When the officers had got to their several positions and had formed their companies in column, the result was about eighty companies of hoplites with each company numbering close upon one hundred;5
the peltasts and the bowmen, on the other hand, they formed in three divisions, one beyond the left wing of the hoplites, the second beyond the right, and the third in the centre, each division numbering about six hundred men.6
After this the generals passed along the order to offer prayer, and when they had prayed and sung the paean they set forth. Now Cheirisophus and Xenophon7
and the peltasts with them got beyond the wings of the enemy's line in their advance;
and when the enemy saw this, they ran out, some to the right and others to the left, to confront them, with the result that their line was pulled apart and a large portion of it in the centre was left deserted.
Then the peltasts of the Arcadian division, who were commanded by Aeschines the Acarnanian, getting the idea that the enemy were in flight, set up a shout and began to run; and they were the first to reach the summit of the mountain, while following close after them came the Arcadian division of hoplites, under the command of Cleanor of Orchomenus
As for the enemy, once the peltasts began to run they no longer stood their ground, but betook themselves hither and thither in flight.
After accomplishing the ascent the Greeks took up quarters in numerous villages, which contained provisions in abundance.
Now for the most part there was nothing here which they really found strange; but the swarms of bees in the neighbourhood were numerous, and the soldiers who ate of the honey all went off their heads, and suffered from vomiting and diarrhoea, and not one of them could stand up, but those who had eaten a little were like people exceedingly drunk, while those who had eaten a great deal seemed like crazy, or even, in some cases, dying men.
So they lay there in great numbers as though the army had suffered a defeat, and great despondency prevailed. On the next day, however, no one had died, and at approximately the same hour as they had eaten the honey they began to come to their senses; and on the third or fourth day they got up, as if from a drugging.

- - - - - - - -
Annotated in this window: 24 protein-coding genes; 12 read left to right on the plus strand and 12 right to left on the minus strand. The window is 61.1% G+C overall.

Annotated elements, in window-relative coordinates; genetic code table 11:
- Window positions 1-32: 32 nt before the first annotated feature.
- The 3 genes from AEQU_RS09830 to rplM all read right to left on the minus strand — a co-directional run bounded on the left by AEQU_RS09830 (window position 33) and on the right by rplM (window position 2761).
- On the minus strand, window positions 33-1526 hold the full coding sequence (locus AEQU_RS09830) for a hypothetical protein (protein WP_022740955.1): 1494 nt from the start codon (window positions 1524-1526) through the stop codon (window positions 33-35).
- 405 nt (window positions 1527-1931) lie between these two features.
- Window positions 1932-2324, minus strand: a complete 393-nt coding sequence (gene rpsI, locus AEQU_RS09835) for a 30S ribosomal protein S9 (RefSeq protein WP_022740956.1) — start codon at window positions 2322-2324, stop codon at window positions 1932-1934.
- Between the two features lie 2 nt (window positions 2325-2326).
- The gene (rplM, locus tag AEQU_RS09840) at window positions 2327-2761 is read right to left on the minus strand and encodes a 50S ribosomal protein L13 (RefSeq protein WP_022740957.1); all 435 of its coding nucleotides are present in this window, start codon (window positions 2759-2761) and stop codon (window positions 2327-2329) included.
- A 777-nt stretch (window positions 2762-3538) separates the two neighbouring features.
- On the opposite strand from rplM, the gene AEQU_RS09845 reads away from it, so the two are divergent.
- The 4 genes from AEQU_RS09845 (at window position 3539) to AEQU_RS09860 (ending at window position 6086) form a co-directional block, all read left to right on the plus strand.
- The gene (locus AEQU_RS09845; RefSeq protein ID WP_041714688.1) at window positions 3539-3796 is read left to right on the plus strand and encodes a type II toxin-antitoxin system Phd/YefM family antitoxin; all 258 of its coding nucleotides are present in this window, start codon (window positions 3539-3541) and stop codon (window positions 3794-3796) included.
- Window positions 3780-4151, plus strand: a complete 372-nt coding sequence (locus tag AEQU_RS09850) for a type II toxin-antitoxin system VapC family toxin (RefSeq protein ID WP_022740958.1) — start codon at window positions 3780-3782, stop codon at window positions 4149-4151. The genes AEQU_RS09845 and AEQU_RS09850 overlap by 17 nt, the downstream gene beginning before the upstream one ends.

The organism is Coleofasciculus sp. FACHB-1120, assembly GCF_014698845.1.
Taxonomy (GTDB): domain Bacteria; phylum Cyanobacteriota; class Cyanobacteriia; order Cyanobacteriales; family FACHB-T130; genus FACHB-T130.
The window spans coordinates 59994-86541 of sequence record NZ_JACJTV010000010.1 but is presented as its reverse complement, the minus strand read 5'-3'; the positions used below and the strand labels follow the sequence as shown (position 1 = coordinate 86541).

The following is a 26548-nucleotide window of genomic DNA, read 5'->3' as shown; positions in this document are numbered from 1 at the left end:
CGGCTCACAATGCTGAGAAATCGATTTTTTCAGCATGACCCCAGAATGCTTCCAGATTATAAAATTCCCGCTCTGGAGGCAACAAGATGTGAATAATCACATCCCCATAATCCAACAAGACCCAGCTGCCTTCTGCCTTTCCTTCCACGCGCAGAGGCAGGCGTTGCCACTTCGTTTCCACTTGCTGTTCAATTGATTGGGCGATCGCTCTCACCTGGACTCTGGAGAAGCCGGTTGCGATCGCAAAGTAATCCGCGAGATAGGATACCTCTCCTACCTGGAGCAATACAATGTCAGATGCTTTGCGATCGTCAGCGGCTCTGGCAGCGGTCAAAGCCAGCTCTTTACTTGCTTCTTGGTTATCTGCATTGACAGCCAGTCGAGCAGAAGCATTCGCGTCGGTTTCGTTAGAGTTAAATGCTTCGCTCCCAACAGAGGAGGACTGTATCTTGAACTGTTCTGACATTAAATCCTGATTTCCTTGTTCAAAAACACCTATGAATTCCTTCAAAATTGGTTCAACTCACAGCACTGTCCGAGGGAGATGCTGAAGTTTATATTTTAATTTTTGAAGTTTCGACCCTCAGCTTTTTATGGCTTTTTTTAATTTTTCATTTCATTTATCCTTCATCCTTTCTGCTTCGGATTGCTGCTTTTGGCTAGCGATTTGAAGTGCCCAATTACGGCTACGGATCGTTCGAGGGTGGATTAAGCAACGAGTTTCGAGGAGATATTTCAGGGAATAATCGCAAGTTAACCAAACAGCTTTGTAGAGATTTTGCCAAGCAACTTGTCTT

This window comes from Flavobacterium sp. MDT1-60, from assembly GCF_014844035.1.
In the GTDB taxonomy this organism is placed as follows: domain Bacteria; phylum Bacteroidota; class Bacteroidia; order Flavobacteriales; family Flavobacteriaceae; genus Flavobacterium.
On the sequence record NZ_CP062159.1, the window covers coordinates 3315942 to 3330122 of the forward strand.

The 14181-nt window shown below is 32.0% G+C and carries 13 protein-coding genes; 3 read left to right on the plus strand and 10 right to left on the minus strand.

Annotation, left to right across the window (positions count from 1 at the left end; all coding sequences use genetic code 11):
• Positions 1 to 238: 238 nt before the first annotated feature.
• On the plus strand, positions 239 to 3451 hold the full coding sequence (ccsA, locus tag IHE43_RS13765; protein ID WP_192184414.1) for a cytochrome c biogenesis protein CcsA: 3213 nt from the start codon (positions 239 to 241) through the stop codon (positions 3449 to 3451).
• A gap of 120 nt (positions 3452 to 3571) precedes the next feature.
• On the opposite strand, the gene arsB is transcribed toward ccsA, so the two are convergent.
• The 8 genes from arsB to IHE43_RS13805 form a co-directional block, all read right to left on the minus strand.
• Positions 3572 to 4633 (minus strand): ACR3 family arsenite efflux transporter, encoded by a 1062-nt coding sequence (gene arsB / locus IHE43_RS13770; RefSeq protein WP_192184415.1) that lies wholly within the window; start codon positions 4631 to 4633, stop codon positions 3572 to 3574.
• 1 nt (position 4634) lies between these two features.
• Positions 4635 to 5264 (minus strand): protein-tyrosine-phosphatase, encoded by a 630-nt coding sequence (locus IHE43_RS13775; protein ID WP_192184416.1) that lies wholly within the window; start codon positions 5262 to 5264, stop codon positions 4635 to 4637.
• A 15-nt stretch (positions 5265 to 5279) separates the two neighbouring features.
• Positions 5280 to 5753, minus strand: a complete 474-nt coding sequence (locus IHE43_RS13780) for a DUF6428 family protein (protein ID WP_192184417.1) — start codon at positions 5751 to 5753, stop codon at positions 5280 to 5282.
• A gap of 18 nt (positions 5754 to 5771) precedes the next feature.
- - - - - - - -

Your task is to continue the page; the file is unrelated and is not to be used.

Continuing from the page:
From there they marched two stages, seven parasangs, and reached the sea at Trapezus
, an inhabited Greek city on the Euxine Sea
, a colony of the Sinopeans in the territory of Colchis
. There they remained about thirty days in the villages of the Colchians, and from these as a base plundered Colchis
And the Trapezuntians supplied a market for the army, received the Greeks kindly, and gave them oxen, barley-meal, and wine as gifts of hospitality.
They likewise took part in negotiations with the Greeks in behalf of the near-by Colchians, who dwelt for the most part on the plain, and from these people also the Greeks received hospitable gifts of oxen.
After this they made ready the sacrifice which they had vowed;8
and a sufficient number of oxen had come to them so that they could pay their thank-offerings to Zeus for deliverance, to Heracles for guidance, and to the other gods according as they had vowed. They instituted also athletic games on the mountain side, just where they were encamped; and they chose Dracontius, a Spartan, who had been exiled from home as a boy because he had accidentally killed another boy with the stroke of a dagger, to look out for a race-course and to act as manager of the games.
When, accordingly, the sacrifice had been completed, they turned over the hides9
to Dracontius and bade him lead the way to the place he had fixed upon for his race-course. He pointed out the precise spot where they chanced to be standing, and said, “This hill is superb for running, wherever you please.” “How, then,” they said, “can men wrestle on ground so hard and overgrown as this is?” And he replied, “The one that is thrown will get hurt a bit more.”
The events were, a stadium race10
for boys, most of them belonging to the captives, a long race,11
in which more than sixty Cretans took part, wrestling, boxing, and the pancratium;12
and it made a fine spectacle; for there were a great many entries and, inasmuch as the comrades of the contestants were looking on, there was a great deal of rivalry.
There were horseraces also, and the riders had to drive their horses down the steep slope, turn them around on the shore, and bring them back again to the altar.13
And on the way down most of the horses rolled over and over, while on the way up, against the exceedingly steep incline, they found it hard to keep on at a walk; so there was much shouting and laughter and cheering.